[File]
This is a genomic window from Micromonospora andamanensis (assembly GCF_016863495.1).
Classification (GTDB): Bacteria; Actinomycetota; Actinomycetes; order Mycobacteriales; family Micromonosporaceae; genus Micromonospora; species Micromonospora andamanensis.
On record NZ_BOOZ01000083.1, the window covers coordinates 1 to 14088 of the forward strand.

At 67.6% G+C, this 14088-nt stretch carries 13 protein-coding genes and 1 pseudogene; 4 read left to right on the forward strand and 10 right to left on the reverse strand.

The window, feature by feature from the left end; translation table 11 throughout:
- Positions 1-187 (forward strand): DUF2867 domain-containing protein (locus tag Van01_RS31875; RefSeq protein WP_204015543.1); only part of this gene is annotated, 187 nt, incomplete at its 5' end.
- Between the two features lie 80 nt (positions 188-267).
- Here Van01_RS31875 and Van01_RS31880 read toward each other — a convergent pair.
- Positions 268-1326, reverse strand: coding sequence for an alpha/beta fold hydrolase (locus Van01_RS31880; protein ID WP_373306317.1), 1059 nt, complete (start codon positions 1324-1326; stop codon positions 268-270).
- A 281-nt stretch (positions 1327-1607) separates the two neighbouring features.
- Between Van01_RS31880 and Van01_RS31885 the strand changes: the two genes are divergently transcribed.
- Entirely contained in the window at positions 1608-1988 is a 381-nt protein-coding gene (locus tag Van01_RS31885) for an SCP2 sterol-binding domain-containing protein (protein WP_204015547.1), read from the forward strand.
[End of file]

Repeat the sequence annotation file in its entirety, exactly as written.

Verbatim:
This is a genomic window from Micromonospora andamanensis (assembly GCF_016863495.1).
Classification (GTDB): Bacteria; Actinomycetota; Actinomycetes; order Mycobacteriales; family Micromonosporaceae; genus Micromonospora; species Micromonospora andamanensis.
On record NZ_BOOZ01000083.1, the window covers coordinates 1 to 14088 of the forward strand.

At 67.6% G+C, this 14088-nt stretch carries 13 protein-coding genes and 1 pseudogene; 4 read left to right on the forward strand and 10 right to left on the reverse strand.

The window, feature by feature from the left end; translation table 11 throughout:
- Positions 1-187 (forward strand): DUF2867 domain-containing protein (locus tag Van01_RS31875; RefSeq protein WP_204015543.1); only part of this gene is annotated, 187 nt, incomplete at its 5' end.
- Between the two features lie 80 nt (positions 188-267).
- Here Van01_RS31875 and Van01_RS31880 read toward each other — a convergent pair.
- Positions 268-1326, reverse strand: coding sequence for an alpha/beta fold hydrolase (locus Van01_RS31880; protein ID WP_373306317.1), 1059 nt, complete (start codon positions 1324-1326; stop codon positions 268-270).
- A 281-nt stretch (positions 1327-1607) separates the two neighbouring features.
- Between Van01_RS31880 and Van01_RS31885 the strand changes: the two genes are divergently transcribed.
- Entirely contained in the window at positions 1608-1988 is a 381-nt protein-coding gene (locus tag Van01_RS31885) for an SCP2 sterol-binding domain-containing protein (protein WP_204015547.1), read from the forward strand.